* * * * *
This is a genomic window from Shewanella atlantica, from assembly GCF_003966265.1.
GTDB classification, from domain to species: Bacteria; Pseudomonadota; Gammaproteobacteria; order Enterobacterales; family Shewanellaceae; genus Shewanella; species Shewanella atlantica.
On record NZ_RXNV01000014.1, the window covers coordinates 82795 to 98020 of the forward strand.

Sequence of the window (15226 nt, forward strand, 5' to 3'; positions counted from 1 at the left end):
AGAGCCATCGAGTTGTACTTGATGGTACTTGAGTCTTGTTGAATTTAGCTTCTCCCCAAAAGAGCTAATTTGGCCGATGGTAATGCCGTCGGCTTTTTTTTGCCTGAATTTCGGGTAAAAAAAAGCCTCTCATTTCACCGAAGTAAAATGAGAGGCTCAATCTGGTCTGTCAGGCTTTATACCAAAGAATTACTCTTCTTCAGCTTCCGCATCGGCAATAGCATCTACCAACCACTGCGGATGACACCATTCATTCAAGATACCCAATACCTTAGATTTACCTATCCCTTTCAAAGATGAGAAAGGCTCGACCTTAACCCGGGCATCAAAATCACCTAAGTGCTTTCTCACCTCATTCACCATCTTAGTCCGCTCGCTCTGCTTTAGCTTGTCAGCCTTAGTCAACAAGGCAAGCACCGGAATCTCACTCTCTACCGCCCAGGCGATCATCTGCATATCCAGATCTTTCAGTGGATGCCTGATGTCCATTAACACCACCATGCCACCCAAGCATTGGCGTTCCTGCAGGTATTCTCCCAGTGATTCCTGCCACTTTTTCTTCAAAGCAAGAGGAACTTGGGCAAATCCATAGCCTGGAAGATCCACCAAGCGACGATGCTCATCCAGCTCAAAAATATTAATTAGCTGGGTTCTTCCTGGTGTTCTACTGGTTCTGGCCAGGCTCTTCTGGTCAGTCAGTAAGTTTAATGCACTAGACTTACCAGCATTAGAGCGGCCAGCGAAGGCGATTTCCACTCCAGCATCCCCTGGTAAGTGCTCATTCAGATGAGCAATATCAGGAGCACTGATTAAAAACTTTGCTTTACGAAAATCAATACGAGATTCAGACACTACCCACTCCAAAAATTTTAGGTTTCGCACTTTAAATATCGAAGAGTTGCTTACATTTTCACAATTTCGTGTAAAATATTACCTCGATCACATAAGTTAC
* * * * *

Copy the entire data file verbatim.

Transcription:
This is a genomic window from Shewanella atlantica, from assembly GCF_003966265.1.
GTDB classification, from domain to species: Bacteria; Pseudomonadota; Gammaproteobacteria; order Enterobacterales; family Shewanellaceae; genus Shewanella; species Shewanella atlantica.
On record NZ_RXNV01000014.1, the window covers coordinates 82795 to 98020 of the forward strand.

Sequence of the window (15226 nt, forward strand, 5' to 3'; positions counted from 1 at the left end):
AGAGCCATCGAGTTGTACTTGATGGTACTTGAGTCTTGTTGAATTTAGCTTCTCCCCAAAAGAGCTAATTTGGCCGATGGTAATGCCGTCGGCTTTTTTTTGCCTGAATTTCGGGTAAAAAAAAGCCTCTCATTTCACCGAAGTAAAATGAGAGGCTCAATCTGGTCTGTCAGGCTTTATACCAAAGAATTACTCTTCTTCAGCTTCCGCATCGGCAATAGCATCTACCAACCACTGCGGATGACACCATTCATTCAAGATACCCAATACCTTAGATTTACCTATCCCTTTCAAAGATGAGAAAGGCTCGACCTTAACCCGGGCATCAAAATCACCTAAGTGCTTTCTCACCTCATTCACCATCTTAGTCCGCTCGCTCTGCTTTAGCTTGTCAGCCTTAGTCAACAAGGCAAGCACCGGAATCTCACTCTCTACCGCCCAGGCGATCATCTGCATATCCAGATCTTTCAGTGGATGCCTGATGTCCATTAACACCACCATGCCACCCAAGCATTGGCGTTCCTGCAGGTATTCTCCCAGTGATTCCTGCCACTTTTTCTTCAAAGCAAGAGGAACTTGGGCAAATCCATAGCCTGGAAGATCCACCAAGCGACGATGCTCATCCAGCTCAAAAATATTAATTAGCTGGGTTCTTCCTGGTGTTCTACTGGTTCTGGCCAGGCTCTTCTGGTCAGTCAGTAAGTTTAATGCACTAGACTTACCAGCATTAGAGCGGCCAGCGAAGGCGATTTCCACTCCAGCATCCCCTGGTAAGTGCTCATTCAGATGAGCAATATCAGGAGCACTGATTAAAAACTTTGCTTTACGAAAATCAATACGAGATTCAGACACTACCCACTCCAAAAATTTTAGGTTTCGCACTTTAAATATCGAAGAGTTGCTTACATTTTCACAATTTCGTGTAAAATATTACCTCGATCACATAAGTTAC